John Walker Harmon

“They host the file… that’s it.” Such a statement indicates that you have little to no understanding of what Amazon actually does. Yes, Amazon has a system in place that automates as much as possible but it took time, money, and resources to set up that system and it takes time, money, and resources to maintain that system, a system that is arguably the sole reason the eBook market is thriving and profitable. Calling Amazon a parasite “that does absolutely ZERO work” is disingenuous. It is a symbiotic relationship – both Amazon and the publisher/author are dependent upon each other.

Nirmala

This is a bit deceptive on Pietsch’s part: what matters is the list price of actual units sold. It is possible that only 20% of the ebooks they have published have a list price above $9.99, but that nonetheless some other percentage (maybe even a large percentage like 80%) of their ebooks actually sell for over $9.99. This could easily be so if their bestselling ebooks are all listing for over $9.99.

Nirmala

To exaggerate a bit to make the point clearer: if Hachette only published 100 ebooks and had 99 ebooks priced $9.99 or less and 1 ebook priced at $14.99, then Mr Pietsch could accurately claim that 99% of the ebooks Hachette publishes are available for $9.99 or less. But let’s say that all of those lower priced ebooks sell on average a total of 1 book a day for a total of 99 books a day, and that the one book at $14.99 sells 10000 copies a day. Well guess what, in that scenario over 99% of the ebooks that Hachette sells are priced $14.99 (even though it is still true to say that 99% of the books they publish are priced at 9.99 or less)

The difference is probably not even close to being that extreme, but since Hachette did not tell us, we have no idea what percentage of actual sales (not the percentage of books published) are at a price of $9.99 or less. It is reasonable to assume that they price their best selling ebooks higher, so it is reasonable to assume that a much higher percentage than just 20% of sales are at a price point above $9.99. As always, there are lies, damn lies and then there are statistics.

Jack Decker

All this is the rearranging of deck chairs on the Titanic. Publishers are not needed in the world of ebooks. They are nothing more than unneeded middlemen. The future of ebooks is the them being free and supported by advertising. A single full-page ad between chapters. This business model would be no different than ads in magazines, except the magazines would be free as well. Being computer files, the ads can be added as the person is requesting the ebook and thus customized to their demographics, psychographics, and buying habits. Authors paid per download.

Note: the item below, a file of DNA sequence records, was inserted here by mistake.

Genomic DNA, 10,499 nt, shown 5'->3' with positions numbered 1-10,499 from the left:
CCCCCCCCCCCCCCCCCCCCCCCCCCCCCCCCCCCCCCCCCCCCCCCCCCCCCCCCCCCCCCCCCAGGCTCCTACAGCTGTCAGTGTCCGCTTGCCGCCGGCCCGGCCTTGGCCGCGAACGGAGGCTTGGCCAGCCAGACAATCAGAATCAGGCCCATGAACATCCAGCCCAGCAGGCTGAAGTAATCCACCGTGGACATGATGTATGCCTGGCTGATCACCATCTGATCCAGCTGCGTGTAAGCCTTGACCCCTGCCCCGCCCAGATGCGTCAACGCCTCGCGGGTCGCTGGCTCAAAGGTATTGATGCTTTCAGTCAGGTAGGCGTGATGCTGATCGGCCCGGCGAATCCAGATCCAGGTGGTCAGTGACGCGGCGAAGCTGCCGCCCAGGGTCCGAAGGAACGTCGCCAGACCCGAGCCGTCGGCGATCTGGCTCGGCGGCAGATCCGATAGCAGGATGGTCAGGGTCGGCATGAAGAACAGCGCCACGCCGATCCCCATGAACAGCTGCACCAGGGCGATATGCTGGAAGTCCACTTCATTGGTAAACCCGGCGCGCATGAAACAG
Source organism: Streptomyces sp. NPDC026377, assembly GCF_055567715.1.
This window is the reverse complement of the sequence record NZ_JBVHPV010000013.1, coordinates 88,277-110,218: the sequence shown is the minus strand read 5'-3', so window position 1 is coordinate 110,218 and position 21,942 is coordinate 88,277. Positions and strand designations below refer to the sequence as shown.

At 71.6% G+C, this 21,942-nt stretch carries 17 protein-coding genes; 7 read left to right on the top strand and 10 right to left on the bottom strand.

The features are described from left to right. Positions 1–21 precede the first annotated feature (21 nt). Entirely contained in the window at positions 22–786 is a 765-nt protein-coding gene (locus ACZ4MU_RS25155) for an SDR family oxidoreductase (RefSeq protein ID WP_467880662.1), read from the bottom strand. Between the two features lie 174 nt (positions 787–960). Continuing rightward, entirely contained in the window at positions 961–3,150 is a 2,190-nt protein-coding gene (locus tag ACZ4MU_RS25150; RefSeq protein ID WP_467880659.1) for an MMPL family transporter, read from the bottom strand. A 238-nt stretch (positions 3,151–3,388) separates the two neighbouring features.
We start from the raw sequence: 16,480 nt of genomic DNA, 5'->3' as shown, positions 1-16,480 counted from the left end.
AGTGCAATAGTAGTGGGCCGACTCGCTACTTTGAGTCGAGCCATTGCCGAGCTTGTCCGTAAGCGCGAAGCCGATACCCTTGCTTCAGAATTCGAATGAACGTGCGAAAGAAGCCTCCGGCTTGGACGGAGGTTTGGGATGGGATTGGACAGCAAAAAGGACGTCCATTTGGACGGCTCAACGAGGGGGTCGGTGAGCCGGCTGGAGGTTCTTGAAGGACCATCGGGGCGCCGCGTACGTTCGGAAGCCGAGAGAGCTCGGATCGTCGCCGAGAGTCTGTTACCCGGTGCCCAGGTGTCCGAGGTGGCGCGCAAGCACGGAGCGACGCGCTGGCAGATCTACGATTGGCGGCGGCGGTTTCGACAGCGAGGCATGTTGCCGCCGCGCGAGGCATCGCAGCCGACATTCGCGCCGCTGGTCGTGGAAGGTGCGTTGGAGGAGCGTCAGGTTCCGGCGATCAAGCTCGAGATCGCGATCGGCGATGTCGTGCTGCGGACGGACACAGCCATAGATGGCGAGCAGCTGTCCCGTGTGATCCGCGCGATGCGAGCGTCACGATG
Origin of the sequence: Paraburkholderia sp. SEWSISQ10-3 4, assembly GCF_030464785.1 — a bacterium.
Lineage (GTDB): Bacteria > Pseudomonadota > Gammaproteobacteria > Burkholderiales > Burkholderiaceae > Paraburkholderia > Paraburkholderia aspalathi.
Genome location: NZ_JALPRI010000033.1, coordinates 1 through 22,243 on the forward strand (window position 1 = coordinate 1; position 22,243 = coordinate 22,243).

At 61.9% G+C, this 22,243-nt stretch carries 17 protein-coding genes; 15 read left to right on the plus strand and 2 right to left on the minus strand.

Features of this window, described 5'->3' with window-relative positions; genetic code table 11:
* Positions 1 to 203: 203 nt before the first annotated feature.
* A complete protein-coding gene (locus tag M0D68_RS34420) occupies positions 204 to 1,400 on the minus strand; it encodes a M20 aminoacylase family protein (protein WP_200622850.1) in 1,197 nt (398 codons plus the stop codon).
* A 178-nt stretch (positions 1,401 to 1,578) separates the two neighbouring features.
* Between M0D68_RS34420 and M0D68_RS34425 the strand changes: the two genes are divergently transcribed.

Ty Holland

Actually, this highlights the ONE area where publishers can be useful to authors. They have more clout to fight and maintain the ability to set their own prices. It’s a lot harder for individual authors to do that unless they are some sort of superstar.

I think a smarter fight for amazon would simply be to fight to keep ebooks available at the same time as hard cover book launches. If the publishers/authors want to charge more for ebooks during the launch window, so be it. I have no problem with that, they do that in the pc games industry all the time. Get the game at launch, pay full price, get it several months down the line, you often get deep discounts.

One thing that should be maintained though is the ability for the actual creators and publishers to set their own prices.

JamieT

Typically, wholesalers set the wholesale price to retailers and retailers set the retail price to consumers. It was the price-fix six that colluded with Apple to up-end this type of relationship, force agency pricing into place and artificially raising e-book prices while taking away the ability of the e-book retailer to set prices. It would appear Hachette is pushing for agency pricing once again which would allow them, not the retailer, to set retail prices. That’s clearly not ideal from a consumer’s perspective as it results in a less competitive market place and higher prices.

As for the comment regarding publishers “letting” Amazon sell e-books…Amazon has invested billions of dollars to develop the most consumer friendly e-commerce platform on the web. Their e-book platform has allowed publishers to make much higher margins on e-books than on print books – this was detailed and blogged about repeatedly last year – thanks to a Harper Collins investor presentation being leaked. It should be no surprise that Amazon wishes to partake in a bit more of the profit created by their own investment.

Watchman

THEIR INVESTMENT? Are you kidding me? “The Amazon shareholders aren’t getting paid enough return on their code.” Don’t you see the hypocrisy of that attitude? What about the poor schmuck who wrote the book? Doesn’t he get a return on his investment?

Now Amazon is moving into groceries I’d like to see how many people will defend them if they tell the farmers “We don’t care that it cost you $1 to make a potato, we’re going to give you 40 cents for it because we think a potato is only worth 50 cents and if you complain we’re going to stop selling your potatoes. Oh yeah and BTW we’ve managed to drive all the other big potato stores out of business because we managed to persuade some idiot in Washington that charging $1 is illegal.” Sooner or later you’ll get hungry enough to go to the farm; either that or go on a diet.